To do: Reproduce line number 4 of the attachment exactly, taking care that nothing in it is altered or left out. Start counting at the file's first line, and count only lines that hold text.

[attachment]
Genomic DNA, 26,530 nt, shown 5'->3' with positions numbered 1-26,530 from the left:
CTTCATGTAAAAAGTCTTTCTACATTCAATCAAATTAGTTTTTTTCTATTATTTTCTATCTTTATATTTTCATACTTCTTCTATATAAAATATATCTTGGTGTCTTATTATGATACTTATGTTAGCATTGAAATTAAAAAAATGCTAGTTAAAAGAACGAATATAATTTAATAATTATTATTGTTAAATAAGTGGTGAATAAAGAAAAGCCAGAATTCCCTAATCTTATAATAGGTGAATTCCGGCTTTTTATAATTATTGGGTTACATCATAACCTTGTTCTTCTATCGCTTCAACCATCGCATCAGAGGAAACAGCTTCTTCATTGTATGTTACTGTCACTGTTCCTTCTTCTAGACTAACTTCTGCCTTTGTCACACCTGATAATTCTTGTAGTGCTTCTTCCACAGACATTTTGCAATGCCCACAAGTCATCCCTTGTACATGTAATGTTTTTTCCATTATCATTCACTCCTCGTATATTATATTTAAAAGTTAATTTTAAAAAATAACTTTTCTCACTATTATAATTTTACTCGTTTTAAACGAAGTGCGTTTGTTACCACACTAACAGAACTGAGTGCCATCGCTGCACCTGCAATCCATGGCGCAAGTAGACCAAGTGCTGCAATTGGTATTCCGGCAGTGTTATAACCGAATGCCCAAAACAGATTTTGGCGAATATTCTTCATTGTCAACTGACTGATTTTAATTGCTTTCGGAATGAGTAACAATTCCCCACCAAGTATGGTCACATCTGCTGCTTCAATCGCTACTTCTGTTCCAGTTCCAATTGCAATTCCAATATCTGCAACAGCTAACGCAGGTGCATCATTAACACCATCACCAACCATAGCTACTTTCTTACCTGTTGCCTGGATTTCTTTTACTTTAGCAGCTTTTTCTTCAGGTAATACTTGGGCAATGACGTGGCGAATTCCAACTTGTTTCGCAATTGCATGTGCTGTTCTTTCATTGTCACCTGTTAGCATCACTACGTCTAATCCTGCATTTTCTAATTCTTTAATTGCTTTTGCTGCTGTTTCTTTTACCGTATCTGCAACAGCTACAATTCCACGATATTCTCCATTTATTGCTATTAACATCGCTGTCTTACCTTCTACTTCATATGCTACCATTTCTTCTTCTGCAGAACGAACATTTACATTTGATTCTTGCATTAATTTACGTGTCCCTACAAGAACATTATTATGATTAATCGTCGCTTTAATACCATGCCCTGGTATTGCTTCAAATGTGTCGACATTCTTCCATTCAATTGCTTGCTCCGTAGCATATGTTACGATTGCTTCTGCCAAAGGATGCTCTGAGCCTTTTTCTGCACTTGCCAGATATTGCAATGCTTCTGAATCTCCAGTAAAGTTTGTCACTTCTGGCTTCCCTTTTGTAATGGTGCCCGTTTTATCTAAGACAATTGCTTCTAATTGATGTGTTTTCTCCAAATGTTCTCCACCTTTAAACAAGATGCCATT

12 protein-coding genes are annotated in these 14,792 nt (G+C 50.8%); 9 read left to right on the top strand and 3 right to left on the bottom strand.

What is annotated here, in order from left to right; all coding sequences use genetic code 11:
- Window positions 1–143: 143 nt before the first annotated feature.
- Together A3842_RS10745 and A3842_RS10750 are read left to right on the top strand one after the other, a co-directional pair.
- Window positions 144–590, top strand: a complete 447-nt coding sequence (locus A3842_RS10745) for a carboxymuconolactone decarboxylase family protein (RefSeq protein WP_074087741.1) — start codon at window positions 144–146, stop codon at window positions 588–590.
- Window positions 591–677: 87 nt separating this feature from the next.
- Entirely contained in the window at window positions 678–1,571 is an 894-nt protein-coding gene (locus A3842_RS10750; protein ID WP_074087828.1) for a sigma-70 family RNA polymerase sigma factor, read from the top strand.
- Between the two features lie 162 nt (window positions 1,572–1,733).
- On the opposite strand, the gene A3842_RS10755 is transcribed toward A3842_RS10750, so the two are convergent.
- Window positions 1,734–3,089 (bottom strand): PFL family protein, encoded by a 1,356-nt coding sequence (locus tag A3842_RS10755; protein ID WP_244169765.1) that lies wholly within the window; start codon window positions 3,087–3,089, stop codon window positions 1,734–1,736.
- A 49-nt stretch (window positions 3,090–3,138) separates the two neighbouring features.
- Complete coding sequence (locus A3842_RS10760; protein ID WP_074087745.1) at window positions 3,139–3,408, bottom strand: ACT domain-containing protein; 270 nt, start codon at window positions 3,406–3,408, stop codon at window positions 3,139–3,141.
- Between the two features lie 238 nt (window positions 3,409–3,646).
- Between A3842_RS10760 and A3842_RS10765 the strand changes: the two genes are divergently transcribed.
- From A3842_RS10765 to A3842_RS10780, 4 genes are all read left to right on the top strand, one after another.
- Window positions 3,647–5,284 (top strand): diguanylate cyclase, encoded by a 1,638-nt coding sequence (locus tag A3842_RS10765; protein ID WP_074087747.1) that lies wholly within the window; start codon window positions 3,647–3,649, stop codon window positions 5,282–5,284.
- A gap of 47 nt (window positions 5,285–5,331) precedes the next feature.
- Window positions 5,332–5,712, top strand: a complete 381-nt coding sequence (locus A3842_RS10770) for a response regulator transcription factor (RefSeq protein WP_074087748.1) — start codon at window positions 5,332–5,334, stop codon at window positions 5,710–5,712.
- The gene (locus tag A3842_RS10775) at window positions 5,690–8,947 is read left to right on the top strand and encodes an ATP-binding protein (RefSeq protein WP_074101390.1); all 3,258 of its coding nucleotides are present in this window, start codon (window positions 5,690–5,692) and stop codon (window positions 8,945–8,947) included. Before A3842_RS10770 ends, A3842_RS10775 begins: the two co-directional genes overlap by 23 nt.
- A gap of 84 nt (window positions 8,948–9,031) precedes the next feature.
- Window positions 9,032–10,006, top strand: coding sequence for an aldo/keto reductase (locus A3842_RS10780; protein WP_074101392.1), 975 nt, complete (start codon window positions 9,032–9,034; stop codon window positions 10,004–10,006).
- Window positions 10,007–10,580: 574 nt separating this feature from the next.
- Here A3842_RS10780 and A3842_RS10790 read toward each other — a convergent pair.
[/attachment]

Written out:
What is annotated here, in order from left to right; all coding sequences use genetic code 11: